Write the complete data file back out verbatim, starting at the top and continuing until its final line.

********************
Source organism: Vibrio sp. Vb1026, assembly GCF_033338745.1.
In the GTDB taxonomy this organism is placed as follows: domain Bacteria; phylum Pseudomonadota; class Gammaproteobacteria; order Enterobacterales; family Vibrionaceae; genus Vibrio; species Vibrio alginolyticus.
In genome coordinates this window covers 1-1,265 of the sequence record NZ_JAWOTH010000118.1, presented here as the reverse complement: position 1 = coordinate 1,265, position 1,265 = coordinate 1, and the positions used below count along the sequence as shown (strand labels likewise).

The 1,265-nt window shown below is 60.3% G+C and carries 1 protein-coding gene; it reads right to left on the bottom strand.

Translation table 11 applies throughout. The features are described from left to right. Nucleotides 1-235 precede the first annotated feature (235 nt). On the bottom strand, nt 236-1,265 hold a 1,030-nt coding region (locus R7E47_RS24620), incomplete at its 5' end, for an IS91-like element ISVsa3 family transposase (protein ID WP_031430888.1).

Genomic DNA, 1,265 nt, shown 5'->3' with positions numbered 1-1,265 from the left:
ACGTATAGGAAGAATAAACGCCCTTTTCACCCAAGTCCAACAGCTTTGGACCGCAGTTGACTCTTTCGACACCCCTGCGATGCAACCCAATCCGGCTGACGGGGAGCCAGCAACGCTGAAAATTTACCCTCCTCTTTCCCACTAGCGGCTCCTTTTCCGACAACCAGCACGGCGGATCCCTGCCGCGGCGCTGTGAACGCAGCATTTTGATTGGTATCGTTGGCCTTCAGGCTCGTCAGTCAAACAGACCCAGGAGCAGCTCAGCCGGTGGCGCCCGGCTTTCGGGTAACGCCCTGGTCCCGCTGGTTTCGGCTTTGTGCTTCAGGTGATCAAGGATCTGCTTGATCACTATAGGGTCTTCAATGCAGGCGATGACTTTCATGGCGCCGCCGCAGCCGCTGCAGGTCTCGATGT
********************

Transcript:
Source organism: Vibrio sp. Vb1026, assembly GCF_033338745.1.
In the GTDB taxonomy this organism is placed as follows: domain Bacteria; phylum Pseudomonadota; class Gammaproteobacteria; order Enterobacterales; family Vibrionaceae; genus Vibrio; species Vibrio alginolyticus.
In genome coordinates this window covers 1-1,265 of the sequence record NZ_JAWOTH010000118.1, presented here as the reverse complement: position 1 = coordinate 1,265, position 1,265 = coordinate 1, and the positions used below count along the sequence as shown (strand labels likewise).

The 1,265-nt window shown below is 60.3% G+C and carries 1 protein-coding gene; it reads right to left on the bottom strand.

Translation table 11 applies throughout. The features are described from left to right. Nucleotides 1-235 precede the first annotated feature (235 nt). On the bottom strand, nt 236-1,265 hold a 1,030-nt coding region (locus R7E47_RS24620), incomplete at its 5' end, for an IS91-like element ISVsa3 family transposase (protein ID WP_031430888.1).

Genomic DNA, 1,265 nt, shown 5'->3' with positions numbered 1-1,265 from the left:
ACGTATAGGAAGAATAAACGCCCTTTTCACCCAAGTCCAACAGCTTTGGACCGCAGTTGACTCTTTCGACACCCCTGCGATGCAACCCAATCCGGCTGACGGGGAGCCAGCAACGCTGAAAATTTACCCTCCTCTTTCCCACTAGCGGCTCCTTTTCCGACAACCAGCACGGCGGATCCCTGCCGCGGCGCTGTGAACGCAGCATTTTGATTGGTATCGTTGGCCTTCAGGCTCGTCAGTCAAACAGACCCAGGAGCAGCTCAGCCGGTGGCGCCCGGCTTTCGGGTAACGCCCTGGTCCCGCTGGTTTCGGCTTTGTGCTTCAGGTGATCAAGGATCTGCTTGATCACTATAGGGTCTTCAATGCAGGCGATGACTTTCATGGCGCCGCCGCAGCCGCTGCAGGTCTCGATGT